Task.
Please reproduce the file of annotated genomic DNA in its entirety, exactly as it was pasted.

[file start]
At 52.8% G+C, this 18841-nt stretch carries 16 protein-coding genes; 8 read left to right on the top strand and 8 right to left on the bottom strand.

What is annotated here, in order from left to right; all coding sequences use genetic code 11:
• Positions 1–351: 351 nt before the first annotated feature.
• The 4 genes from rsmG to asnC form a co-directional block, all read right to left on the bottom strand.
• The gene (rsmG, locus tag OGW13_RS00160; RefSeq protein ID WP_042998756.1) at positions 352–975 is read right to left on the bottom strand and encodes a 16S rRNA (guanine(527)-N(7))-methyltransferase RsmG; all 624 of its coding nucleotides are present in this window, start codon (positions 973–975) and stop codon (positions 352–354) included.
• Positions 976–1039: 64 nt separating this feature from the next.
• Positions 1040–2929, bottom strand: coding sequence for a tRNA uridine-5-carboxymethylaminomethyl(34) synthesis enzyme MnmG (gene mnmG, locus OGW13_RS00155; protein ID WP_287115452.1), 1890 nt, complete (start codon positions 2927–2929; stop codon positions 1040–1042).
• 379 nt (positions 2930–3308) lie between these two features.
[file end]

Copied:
At 52.8% G+C, this 18841-nt stretch carries 16 protein-coding genes; 8 read left to right on the top strand and 8 right to left on the bottom strand.

What is annotated here, in order from left to right; all coding sequences use genetic code 11:
• Positions 1–351: 351 nt before the first annotated feature.
• The 4 genes from rsmG to asnC form a co-directional block, all read right to left on the bottom strand.
• The gene (rsmG, locus tag OGW13_RS00160; RefSeq protein ID WP_042998756.1) at positions 352–975 is read right to left on the bottom strand and encodes a 16S rRNA (guanine(527)-N(7))-methyltransferase RsmG; all 624 of its coding nucleotides are present in this window, start codon (positions 973–975) and stop codon (positions 352–354) included.
• Positions 976–1039: 64 nt separating this feature from the next.
• Positions 1040–2929, bottom strand: coding sequence for a tRNA uridine-5-carboxymethylaminomethyl(34) synthesis enzyme MnmG (gene mnmG, locus OGW13_RS00155; protein ID WP_287115452.1), 1890 nt, complete (start codon positions 2927–2929; stop codon positions 1040–1042).
• 379 nt (positions 2930–3308) lie between these two features.